There were plans to improve the tools to something with quite a bit of sophistication, but with time constraints in addition to a plethora of similar tools becoming available I put it back on the shelf labeled “The projects that never were”.

    I never really needed this tool again. All my final testing was done on devices, and in the early stages using Media Queries (by Spark Box), dragging the chrome window. That was, at least, until a Thursday night in early February.

    After spending a couple of hours putting together the responsive design newsletter it was all ready to go once I added the feature site image to the top of the newsletter. To do this I would open up safari and resize the browser from 1600px to 1280px, 768px, 320px and take screen shots at each point. I would then import those shots to Photoshop and position it within some pre canned browser chrome images (iMac, macbook, iPad and iPhone). Once that was done I’d export it to the web, run image optim and upload it to the newsletter. The whole process would take 15-30 minutes depending on distractions.

    It’s not just the weekly newsletter I need them for either, it’s also website reviews for new responsive designs, visual aids for presentations, feedback for clients on their designs…

    So after the newsletter went out on Friday morning I opened up the laptop and started building a responsive design testing tool.

    Am I Responsive?

    A screen shot of Am I Responsive
    Am I Responsive doing it’s best inception impersonation.

    Am I Responsive is super simple, you enter a URL within the input and press go and it takes that URL and rewrites the src attribute of 4 iframes. Each iframe has a height a width attribute set to mimic a particular viewport, in this case 1600px, 1280px, 768px & 320px.

    $(document).ready(function() {
    // Change iFrame on a Button Click Event
            $("iframe").attr('src', $( '#url' ).val());

    The div around the iframe uses a transparent png background-image of the particular device chrome (iMac, Macbook, iPad and iPhone), which then makes it appear as though the iframe site is appearing directly within the device. Of course at their full size the iframe‘s would never all fit not the screen let alone within the image screen space, so the CSS3 transform property is used to scale the size of the iframes to fit nicely within the ‘device’.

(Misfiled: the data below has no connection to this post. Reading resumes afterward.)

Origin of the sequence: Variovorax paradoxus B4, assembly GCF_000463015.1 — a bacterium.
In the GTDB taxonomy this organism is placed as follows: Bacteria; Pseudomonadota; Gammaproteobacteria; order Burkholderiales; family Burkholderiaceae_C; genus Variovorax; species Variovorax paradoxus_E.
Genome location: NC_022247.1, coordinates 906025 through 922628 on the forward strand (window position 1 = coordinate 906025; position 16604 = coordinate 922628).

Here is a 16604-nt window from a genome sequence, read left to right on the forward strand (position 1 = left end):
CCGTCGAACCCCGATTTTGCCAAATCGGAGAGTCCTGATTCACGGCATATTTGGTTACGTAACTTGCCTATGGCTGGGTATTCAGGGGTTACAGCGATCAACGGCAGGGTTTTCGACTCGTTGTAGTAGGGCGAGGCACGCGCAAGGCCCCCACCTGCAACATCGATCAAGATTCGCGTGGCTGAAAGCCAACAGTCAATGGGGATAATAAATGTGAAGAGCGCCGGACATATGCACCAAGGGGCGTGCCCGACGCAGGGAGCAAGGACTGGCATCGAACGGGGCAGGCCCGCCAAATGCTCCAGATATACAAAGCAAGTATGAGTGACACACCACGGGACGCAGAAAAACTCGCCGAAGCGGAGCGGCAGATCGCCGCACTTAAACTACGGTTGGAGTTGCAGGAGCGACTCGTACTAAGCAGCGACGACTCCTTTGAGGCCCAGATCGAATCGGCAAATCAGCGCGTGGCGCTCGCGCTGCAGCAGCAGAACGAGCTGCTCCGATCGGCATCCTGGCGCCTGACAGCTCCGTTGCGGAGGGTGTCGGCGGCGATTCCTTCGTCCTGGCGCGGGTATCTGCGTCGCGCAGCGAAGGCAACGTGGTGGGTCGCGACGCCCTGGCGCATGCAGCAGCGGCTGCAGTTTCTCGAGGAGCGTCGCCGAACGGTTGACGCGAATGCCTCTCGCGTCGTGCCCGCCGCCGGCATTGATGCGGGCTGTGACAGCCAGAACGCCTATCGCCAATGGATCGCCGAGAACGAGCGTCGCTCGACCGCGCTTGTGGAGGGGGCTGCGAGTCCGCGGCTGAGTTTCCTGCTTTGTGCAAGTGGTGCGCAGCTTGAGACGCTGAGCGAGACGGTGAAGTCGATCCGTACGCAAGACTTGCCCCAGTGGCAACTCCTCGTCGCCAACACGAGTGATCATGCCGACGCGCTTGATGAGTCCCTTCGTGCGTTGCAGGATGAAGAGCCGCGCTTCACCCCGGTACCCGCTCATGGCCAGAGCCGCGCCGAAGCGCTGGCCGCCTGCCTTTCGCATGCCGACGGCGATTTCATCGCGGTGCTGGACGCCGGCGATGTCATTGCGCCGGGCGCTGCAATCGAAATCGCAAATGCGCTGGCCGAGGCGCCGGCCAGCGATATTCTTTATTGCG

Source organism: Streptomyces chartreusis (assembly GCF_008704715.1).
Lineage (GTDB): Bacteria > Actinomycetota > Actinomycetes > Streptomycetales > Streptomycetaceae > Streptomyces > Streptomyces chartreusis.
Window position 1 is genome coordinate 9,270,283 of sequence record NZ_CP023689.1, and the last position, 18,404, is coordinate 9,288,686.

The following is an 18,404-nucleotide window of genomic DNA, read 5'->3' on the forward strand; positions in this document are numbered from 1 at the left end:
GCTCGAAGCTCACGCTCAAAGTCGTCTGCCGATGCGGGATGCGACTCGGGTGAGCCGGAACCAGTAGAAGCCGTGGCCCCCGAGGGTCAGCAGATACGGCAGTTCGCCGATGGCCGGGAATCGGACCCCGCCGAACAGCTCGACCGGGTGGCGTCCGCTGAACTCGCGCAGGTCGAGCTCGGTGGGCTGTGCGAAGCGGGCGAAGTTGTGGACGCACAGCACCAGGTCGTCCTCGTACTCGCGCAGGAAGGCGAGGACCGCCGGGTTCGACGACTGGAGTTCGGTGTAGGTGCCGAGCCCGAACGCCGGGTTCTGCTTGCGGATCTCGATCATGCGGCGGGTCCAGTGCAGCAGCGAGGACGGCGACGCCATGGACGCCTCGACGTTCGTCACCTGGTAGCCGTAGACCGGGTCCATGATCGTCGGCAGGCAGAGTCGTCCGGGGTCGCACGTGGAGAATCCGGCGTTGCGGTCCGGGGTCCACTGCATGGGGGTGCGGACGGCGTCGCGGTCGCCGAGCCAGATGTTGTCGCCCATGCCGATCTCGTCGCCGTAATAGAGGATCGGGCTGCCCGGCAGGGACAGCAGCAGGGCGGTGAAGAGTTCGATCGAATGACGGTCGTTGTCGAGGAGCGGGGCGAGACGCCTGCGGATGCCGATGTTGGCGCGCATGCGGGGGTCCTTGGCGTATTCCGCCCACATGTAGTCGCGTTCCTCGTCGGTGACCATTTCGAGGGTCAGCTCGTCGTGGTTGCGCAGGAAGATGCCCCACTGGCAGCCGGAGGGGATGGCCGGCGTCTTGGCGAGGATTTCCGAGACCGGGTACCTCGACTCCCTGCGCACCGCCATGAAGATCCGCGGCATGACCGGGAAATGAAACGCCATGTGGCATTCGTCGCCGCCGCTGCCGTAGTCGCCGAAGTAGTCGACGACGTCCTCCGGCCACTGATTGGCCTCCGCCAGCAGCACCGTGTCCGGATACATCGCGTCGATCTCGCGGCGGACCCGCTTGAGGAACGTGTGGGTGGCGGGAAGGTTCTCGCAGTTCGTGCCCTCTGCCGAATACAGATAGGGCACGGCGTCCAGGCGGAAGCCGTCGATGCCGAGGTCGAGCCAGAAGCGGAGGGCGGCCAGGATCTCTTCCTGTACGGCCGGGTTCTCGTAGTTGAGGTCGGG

.laptop {
      background-image: url("../images/laptop-screen-optimised.png");
      width: 477px;
      height: 307px;
      top: 264px;
      left: 560px;
      position: absolute;
      z-index: 2;
      iframe {
        width: 1280px;
        height: 802px;
        transform: scale(0.277);
    -webkit-transform: scale(0.277);
    -o-transform: scale(0.277);
    -ms-transform: scale(0.277);
    -moz-transform: scale(0.277);
    transform-origin: top left;
    -webkit-transform-origin: top left;
    -o-transform-origin: top left;
    -ms-transform-origin: top left;
    -moz-transform-origin: top left;

    By Friday afternoon I had it working at the most basic level and pushed it out to a few twitter friends. The first thing they came back with was that it wasn’t responsive, ironic isn’t it, and although it was primarily required for screenshots on the desktop it was kind of annoying me too. I made a few adjustments to the overall scale of the preview area as you move through the various viewports and made some simple changes to the form as well.

    @media (max-width: 850px){
        height: 500px;
      transform: scale(0.65);
      -webkit-transform: scale(0.65);
      -o-transform: scale(0.65);
      -ms-transform: scale(0.65);
      -moz-transform: scale(0.65);
    .desktop{left: 100px;}
    .laptop{left: 440px;}
    .tablet{left: 0px;}
    .mobile{left: 180px;}
    @media (max-width: 768px){
        height: 450px;
      transform: scale(0.55);
      -webkit-transform: scale(0.55);
      -o-transform: scale(0.55);
      -ms-transform: scale(0.55);
      -moz-transform: scale(0.55);
    a.button {font-size: 1.6em; line-height: 1.75em; margin-top:0.5em; width:100%;}
    input {height:1.2em; width:100%;}


    Move me

    Rather than have the same screenshots EVERY single time I wanted the ability to move them around the screen and change their z-index order. jQuery was already getting loaded to help with setting the iframe src (my javascript is terrible, so jQuery to the rescue) so I also included jQueryUI to allow the devices to the draggable. Again, there’s probably lighter/faster ways to achieve this with JS but I tested the load and it had a reasonable response.

    <script src="//">
    $(document).ready(function() {
        var a = 3;
       start: function(event, ui) { $(this).css("z-index", a++); }
        $('.display div').click(function() {
            $(this).css("z-index", a++);
    This came about thanks to Setting z-index on draggable element from StackOverflow.

    Input + Enter

    I noticed during my testing that I was occasionally hitting the enter key after typing in the URL instead of hitting the GO button. To fix that I started trying to find ways to hijack the return key to activate the button instead. Fortunately I had a bit of trouble trying to achieve that because it took me in another direction of trying to deal with ?url= as part of the url string.

    I added a check to see if there was a URL variable and if so to load that into the <iframe src="". This provided the awesome benefit of being able to send someone a link that would load a specified site directly into the iframes. I think because of this the tool picked up a bit more traction in blogs and on twitter.